For me as for many Santa Fe diners, Midtown Bistro has always been a lunch spot. I’d only had dinner at the restaurant once or twice until a recent visit.
What a great surprise. My companion read my mind. “Gee, I can’t find anything I don’t like about this,” he said mid-meal. By the end of the evening, we agreed it was one of the most satisfying dinners — in flavor, presentation, and service — that we’ve shared at better Santa Fe restaurants. Of course, a few comments are in order.
We started off our meal with an appetizer of tiger shrimp tempura with sweet and sour sauce ($18). Crispy on the outside and moist but firm on the inside, the three shrimp were served on a bed of tasty and colorful slaw with pretty swirls of the sauce on the white plate. I let my fellow diner have two of the three shrimp, but then regretted my largesse because my singular shrimp was so good. (Really, couldn’t they give two diners four shrimp to prevent such a conundrum?)
Next we shared a salad of fresh mozzarella cheese with roasted beets, basil pesto, and balsamic syrup ($18). The kitchen kindly split this on two plates for us. Each half of the salad consisted of two half-dollar-sized discs of tender mozzarella, two similarly sized slices of beets (one red, one golden), and one leaf of basil, with the pesto and balsamic sauces sketched artistically on the plate. On the whole it was flavorful, but the price seemed steep for the total food quantity. I am usually glad to pay a premium for such beautiful presentation, but surely the cost of adding a bit more of everything wouldn’t be more than the restaurant could bear.
Bread is offered gratis with orders of entrees (otherwise $3.50), but we shouldn’t have bothered. The little basket included four half-slices of bread that were undistinguished in flavor. It was the sole dinner item we found lacking.
Our entrees were another thing entirely. We had a Spanish goat cheese-stuffed free-range chicken breast with a buttermilk polenta cake, vegetables, capers, pancetta, and balsamic butter pan sauce ($38). The chicken was moist and made more so by the goat cheese, which had a pungent flavor any goat cheese lover would appreciate. The polenta cake grounded the dish with some carbs; the green beans and carrots added a bit of color and texture. Five-star comfort food.
We also had a sterling silver grilled ribeye steak with roasted poblano potato gratin and asparagus in a red wine demi-glaze ($46). It’s quite difficult to cook asparagus just right and get it served while still properly al dente, and this was exactly that. Not a crunchy green morsel remained on the plate. The potato gratin was rich and smooth to the tooth, though the poblano got lost in the flavor package. It could have used a little more spice or herbs to add pizzazz.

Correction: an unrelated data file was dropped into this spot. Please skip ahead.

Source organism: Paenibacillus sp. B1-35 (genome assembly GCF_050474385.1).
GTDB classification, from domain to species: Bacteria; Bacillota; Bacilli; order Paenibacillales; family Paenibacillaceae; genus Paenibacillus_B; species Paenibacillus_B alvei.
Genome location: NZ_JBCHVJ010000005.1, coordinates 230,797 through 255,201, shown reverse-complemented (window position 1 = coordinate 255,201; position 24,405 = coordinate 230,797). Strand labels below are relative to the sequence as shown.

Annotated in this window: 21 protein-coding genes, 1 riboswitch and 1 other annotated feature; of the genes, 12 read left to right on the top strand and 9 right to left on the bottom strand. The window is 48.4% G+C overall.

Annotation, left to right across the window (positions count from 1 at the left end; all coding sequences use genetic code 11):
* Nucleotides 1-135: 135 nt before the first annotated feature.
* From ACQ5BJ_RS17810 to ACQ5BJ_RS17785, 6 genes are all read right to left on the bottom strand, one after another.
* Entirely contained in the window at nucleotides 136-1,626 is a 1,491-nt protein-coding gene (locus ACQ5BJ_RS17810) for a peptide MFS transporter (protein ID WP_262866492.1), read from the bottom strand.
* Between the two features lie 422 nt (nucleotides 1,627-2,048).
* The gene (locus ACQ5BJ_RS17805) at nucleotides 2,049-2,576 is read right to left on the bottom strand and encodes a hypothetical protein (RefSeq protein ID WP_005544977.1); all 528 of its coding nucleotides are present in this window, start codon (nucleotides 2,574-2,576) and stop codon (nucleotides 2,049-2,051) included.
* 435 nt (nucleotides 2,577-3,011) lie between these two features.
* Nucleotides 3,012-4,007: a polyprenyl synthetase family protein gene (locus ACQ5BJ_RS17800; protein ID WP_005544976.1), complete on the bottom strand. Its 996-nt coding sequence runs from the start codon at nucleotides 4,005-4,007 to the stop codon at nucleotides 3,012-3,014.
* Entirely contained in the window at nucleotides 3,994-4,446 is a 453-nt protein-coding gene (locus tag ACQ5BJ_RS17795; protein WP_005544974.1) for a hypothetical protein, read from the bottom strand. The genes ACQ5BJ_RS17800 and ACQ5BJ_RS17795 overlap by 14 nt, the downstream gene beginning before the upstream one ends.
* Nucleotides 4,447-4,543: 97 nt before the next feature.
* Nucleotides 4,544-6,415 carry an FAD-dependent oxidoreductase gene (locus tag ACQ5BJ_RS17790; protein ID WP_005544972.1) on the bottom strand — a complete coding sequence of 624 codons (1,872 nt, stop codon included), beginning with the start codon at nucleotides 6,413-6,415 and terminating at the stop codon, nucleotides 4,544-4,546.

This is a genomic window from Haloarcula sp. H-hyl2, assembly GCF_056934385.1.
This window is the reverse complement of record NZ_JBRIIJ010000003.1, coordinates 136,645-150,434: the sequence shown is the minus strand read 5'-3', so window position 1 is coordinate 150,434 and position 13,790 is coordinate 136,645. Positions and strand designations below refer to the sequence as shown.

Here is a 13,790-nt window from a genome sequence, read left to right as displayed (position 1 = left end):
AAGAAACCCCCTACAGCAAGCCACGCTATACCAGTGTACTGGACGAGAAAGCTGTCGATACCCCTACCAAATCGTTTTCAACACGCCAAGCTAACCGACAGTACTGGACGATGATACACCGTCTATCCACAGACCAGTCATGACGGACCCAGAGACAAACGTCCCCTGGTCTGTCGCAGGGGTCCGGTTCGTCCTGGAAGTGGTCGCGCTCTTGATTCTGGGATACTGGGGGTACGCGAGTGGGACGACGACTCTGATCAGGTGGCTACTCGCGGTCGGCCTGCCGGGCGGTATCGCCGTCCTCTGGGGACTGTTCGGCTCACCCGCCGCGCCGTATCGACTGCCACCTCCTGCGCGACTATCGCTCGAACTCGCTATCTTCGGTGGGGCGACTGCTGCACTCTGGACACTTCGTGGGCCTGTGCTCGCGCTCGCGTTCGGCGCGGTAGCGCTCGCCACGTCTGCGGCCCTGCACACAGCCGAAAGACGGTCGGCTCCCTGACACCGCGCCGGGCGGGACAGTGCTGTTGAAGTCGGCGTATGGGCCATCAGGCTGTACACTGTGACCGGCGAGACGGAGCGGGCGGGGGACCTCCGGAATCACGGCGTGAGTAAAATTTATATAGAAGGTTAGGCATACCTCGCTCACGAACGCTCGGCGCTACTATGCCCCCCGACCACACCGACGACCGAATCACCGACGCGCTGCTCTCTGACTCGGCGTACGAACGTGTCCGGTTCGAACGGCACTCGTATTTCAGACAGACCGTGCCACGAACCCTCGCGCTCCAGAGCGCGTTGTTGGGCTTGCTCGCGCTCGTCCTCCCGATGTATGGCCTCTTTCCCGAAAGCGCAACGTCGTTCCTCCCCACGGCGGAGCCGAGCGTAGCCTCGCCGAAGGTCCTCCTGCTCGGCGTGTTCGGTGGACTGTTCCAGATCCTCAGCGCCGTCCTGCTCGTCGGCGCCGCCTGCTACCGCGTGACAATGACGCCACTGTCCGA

The ribeye was perfect. The “sterling silver” designation refers to a prime cut that is highly marbled, juicy, and flavorful, and this steak certainly met those parameters. A generous portion, it was cooked to a precise medium (strongly pink in the center, but not bloody) and was tender and moist. The demi-glaze added a nice touch while not overwhelming the beef; because the quality of the meat was high, there was no need to drown it in sauce to mask a lesser quality.
For dessert, we shared carrot cake with cream cheese frosting and a dollop of whipped cream on the side ($9.50), adding a scoop of locally made La Lecheria vanilla ice cream ($5) to it. We also had a slice of key lime pie, served with whipped cream ($9.50). Both treats more than met our expectations, although I always hope for a crunchier crust underneath the key lime concoction, a wish that’s never been met anywhere.
We found that our ordinary drip coffees were remarkably good; perhaps the Allegro beans deserve the credit for the great flavor.
This lovely meal didn’t include any exotic ingredients, nor did the menu language boast unusual verbiage we had to decode on our phones before ordering — which is not to say the food was unsophisticated. “Sophisticated” and “simple” are not mutually exclusive words when it comes to restaurant food; it’s a bonus when they are wedded.
The service was as good as the meal. Our server was able to answer all of our questions, and she and her helper were friendly, professional, and at the elbow the minute a plate was ready to be cleared or a glass refilled.
The restaurant offers a full bar menu, as well as wine and beer and has a separate bar in a room off the main dining room.
Midtown’s location is one of its best features. It’s really the only fine dining restaurant in the area, and, as its name suggests, it’s right in the middle of town, just a few blocks from St. Francis Drive and St. Michael’s Drive. It’s a convenient meeting place for people coming from opposite sides of Santa Fe.
Owned by chef Angel Estrada and Edmund Catanach, the restaurant celebrated its 10-year anniversary in December.
Note that at lunch, parking at Midtown typically takes finesse. Often the spaces allotted to the restaurant in the parking lot are filled, and diners should be prepared to park on the street. At night, most area businesses are closed, so parking is less of an issue. Lunch is typically more crowded than dinner; the restaurant takes reservations for both. Before COVID-19, Midtown Bistro had a popular Sunday brunch, but the restaurant has not yet reinstated it.
We admit to sometimes being biased in favor of fine dining opportunities in the downtown area. While it is true that most of the city’s best upscale restaurants are in the downtown area, Midtown Bistro is a happy exception.